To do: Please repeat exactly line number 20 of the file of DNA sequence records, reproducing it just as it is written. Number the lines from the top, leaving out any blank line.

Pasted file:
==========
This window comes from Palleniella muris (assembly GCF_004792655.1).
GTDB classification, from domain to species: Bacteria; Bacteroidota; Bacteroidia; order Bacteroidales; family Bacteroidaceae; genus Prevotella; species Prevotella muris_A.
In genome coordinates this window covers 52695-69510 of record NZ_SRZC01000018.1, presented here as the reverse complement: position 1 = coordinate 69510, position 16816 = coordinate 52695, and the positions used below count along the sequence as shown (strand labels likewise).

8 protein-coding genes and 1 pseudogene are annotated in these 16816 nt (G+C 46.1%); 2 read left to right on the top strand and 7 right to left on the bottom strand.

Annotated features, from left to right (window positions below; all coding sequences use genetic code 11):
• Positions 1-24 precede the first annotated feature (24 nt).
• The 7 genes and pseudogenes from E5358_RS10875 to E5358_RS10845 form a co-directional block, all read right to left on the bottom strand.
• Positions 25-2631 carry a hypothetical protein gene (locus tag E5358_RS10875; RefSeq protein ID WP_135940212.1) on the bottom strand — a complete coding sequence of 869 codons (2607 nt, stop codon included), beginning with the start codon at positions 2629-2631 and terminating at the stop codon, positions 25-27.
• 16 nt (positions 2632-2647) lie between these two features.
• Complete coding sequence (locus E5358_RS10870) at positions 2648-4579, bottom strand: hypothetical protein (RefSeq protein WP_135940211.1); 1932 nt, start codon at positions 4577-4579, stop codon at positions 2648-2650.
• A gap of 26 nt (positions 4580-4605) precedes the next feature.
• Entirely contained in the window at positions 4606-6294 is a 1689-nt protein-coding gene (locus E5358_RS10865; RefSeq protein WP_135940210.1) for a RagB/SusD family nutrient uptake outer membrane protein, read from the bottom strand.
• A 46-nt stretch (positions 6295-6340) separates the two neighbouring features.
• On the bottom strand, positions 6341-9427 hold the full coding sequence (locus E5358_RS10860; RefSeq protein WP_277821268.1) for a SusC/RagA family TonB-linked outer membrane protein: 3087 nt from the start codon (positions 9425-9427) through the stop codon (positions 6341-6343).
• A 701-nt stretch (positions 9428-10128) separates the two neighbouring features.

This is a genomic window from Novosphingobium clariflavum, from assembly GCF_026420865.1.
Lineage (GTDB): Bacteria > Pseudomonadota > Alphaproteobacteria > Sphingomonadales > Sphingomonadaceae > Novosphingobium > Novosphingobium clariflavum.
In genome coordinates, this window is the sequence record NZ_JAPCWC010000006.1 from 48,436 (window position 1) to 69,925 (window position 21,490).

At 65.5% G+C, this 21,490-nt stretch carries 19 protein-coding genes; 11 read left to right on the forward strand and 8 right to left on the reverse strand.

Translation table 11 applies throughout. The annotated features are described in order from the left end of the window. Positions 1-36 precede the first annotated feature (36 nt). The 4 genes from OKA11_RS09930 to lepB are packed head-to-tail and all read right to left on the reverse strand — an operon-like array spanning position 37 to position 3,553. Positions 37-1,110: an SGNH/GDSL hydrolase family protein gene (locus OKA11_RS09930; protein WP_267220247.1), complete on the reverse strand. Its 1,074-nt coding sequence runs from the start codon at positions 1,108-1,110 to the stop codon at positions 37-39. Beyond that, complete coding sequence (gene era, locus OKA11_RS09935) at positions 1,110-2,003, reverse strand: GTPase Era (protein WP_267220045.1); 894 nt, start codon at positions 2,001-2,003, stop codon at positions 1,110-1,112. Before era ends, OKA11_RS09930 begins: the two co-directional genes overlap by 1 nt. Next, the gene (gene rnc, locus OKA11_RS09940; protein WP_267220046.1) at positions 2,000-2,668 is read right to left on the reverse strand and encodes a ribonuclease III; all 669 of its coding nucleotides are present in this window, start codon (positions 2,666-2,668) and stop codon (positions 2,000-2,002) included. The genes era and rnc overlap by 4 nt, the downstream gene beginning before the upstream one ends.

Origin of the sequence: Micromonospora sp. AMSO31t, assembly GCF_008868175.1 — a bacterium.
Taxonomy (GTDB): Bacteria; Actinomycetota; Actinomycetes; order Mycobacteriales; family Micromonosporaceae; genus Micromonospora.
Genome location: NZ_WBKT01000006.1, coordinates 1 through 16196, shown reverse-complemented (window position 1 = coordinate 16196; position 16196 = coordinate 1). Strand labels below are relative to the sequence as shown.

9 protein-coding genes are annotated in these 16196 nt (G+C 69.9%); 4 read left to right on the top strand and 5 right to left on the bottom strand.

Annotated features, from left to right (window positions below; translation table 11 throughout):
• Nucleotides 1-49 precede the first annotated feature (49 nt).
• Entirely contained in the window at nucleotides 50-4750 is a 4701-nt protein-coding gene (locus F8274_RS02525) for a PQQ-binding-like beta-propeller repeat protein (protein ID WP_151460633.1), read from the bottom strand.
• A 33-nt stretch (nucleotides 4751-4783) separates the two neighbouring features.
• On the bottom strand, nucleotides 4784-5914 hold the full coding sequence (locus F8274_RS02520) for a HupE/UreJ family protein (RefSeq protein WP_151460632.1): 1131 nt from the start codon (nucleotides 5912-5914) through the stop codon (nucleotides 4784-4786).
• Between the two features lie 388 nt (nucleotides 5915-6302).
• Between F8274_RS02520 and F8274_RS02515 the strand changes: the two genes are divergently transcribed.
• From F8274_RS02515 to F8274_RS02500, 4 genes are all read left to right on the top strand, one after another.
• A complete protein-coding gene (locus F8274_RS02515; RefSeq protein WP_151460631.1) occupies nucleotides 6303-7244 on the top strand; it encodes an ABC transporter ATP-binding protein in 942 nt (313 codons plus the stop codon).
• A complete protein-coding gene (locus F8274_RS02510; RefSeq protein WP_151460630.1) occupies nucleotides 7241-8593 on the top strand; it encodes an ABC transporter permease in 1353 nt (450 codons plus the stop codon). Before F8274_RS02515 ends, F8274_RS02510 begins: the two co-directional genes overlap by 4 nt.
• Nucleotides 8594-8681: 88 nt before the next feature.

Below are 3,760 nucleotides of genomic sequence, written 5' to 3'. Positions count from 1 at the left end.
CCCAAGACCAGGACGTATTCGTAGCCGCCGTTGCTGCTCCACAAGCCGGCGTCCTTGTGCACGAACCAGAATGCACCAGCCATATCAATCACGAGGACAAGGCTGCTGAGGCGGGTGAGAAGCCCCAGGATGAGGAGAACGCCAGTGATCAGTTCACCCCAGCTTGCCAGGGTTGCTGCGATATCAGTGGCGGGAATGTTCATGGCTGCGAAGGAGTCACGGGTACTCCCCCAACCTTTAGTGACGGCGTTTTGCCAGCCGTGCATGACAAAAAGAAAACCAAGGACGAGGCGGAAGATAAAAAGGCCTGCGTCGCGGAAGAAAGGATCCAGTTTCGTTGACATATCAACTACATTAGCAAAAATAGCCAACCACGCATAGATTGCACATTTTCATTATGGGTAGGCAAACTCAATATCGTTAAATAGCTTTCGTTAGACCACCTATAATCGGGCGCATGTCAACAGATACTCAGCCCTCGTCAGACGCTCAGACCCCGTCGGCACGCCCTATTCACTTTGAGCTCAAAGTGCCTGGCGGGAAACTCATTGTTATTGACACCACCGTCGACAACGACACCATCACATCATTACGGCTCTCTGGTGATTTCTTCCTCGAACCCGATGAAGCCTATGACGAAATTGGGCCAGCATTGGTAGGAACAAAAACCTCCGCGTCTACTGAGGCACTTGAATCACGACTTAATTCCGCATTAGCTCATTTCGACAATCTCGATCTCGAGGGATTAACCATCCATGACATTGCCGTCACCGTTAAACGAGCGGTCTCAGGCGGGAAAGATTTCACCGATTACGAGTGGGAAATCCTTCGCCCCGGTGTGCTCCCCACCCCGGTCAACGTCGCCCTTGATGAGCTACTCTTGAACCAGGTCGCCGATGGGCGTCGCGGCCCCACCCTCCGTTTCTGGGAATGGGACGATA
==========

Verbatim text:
Translation table 11 applies throughout. The annotated features are described in order from the left end of the window. Positions 1-36 precede the first annotated feature (36 nt). The 4 genes from OKA11_RS09930 to lepB are packed head-to-tail and all read right to left on the reverse strand — an operon-like array spanning position 37 to position 3,553. Positions 37-1,110: an SGNH/GDSL hydrolase family protein gene (locus OKA11_RS09930; protein WP_267220247.1), complete on the reverse strand. Its 1,074-nt coding sequence runs from the start codon at positions 1,108-1,110 to the stop codon at positions 37-39. Beyond that, complete coding sequence (gene era, locus OKA11_RS09935) at positions 1,110-2,003, reverse strand: GTPase Era (protein WP_267220045.1); 894 nt, start codon at positions 2,001-2,003, stop codon at positions 1,110-1,112. Before era ends, OKA11_RS09930 begins: the two co-directional genes overlap by 1 nt. Next, the gene (gene rnc, locus OKA11_RS09940; protein WP_267220046.1) at positions 2,000-2,668 is read right to left on the reverse strand and encodes a ribonuclease III; all 669 of its coding nucleotides are present in this window, start codon (positions 2,666-2,668) and stop codon (positions 2,000-2,002) included. The genes era and rnc overlap by 4 nt, the downstream gene beginning before the upstream one ends.